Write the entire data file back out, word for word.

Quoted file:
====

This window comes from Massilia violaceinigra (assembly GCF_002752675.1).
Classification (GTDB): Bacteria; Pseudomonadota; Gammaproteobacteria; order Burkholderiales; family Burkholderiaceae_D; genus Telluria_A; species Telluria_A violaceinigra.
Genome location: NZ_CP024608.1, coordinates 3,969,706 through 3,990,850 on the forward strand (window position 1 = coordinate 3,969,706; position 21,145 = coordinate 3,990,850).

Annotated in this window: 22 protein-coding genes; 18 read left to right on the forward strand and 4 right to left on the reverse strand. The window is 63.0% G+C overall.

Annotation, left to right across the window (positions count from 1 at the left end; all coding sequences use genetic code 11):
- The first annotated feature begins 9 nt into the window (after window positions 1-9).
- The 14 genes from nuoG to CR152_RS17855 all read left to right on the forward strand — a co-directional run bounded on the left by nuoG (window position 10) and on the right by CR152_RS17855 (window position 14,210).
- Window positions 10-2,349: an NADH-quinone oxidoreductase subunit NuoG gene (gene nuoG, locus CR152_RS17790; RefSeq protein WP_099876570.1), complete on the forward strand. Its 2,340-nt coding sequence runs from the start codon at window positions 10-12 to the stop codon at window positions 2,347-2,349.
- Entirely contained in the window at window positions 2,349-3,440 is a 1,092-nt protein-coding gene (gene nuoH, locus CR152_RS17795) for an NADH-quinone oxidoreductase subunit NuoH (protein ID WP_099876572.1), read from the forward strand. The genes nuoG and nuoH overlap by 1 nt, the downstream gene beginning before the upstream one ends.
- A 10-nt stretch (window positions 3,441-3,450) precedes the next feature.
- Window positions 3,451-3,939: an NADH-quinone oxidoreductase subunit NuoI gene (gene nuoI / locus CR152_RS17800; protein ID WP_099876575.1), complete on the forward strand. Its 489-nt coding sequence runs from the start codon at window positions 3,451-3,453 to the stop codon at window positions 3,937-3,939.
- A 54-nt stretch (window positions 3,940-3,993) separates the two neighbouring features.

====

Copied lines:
This window comes from Massilia violaceinigra (assembly GCF_002752675.1).
Classification (GTDB): Bacteria; Pseudomonadota; Gammaproteobacteria; order Burkholderiales; family Burkholderiaceae_D; genus Telluria_A; species Telluria_A violaceinigra.
Genome location: NZ_CP024608.1, coordinates 3,969,706 through 3,990,850 on the forward strand (window position 1 = coordinate 3,969,706; position 21,145 = coordinate 3,990,850).

Annotated in this window: 22 protein-coding genes; 18 read left to right on the forward strand and 4 right to left on the reverse strand. The window is 63.0% G+C overall.

Annotation, left to right across the window (positions count from 1 at the left end; all coding sequences use genetic code 11):
- The first annotated feature begins 9 nt into the window (after window positions 1-9).
- The 14 genes from nuoG to CR152_RS17855 all read left to right on the forward strand — a co-directional run bounded on the left by nuoG (window position 10) and on the right by CR152_RS17855 (window position 14,210).
- Window positions 10-2,349: an NADH-quinone oxidoreductase subunit NuoG gene (gene nuoG, locus CR152_RS17790; RefSeq protein WP_099876570.1), complete on the forward strand. Its 2,340-nt coding sequence runs from the start codon at window positions 10-12 to the stop codon at window positions 2,347-2,349.
- Entirely contained in the window at window positions 2,349-3,440 is a 1,092-nt protein-coding gene (gene nuoH, locus CR152_RS17795) for an NADH-quinone oxidoreductase subunit NuoH (protein ID WP_099876572.1), read from the forward strand. The genes nuoG and nuoH overlap by 1 nt, the downstream gene beginning before the upstream one ends.
- A 10-nt stretch (window positions 3,441-3,450) precedes the next feature.
- Window positions 3,451-3,939: an NADH-quinone oxidoreductase subunit NuoI gene (gene nuoI / locus CR152_RS17800; protein ID WP_099876575.1), complete on the forward strand. Its 489-nt coding sequence runs from the start codon at window positions 3,451-3,453 to the stop codon at window positions 3,937-3,939.
- A 54-nt stretch (window positions 3,940-3,993) separates the two neighbouring features.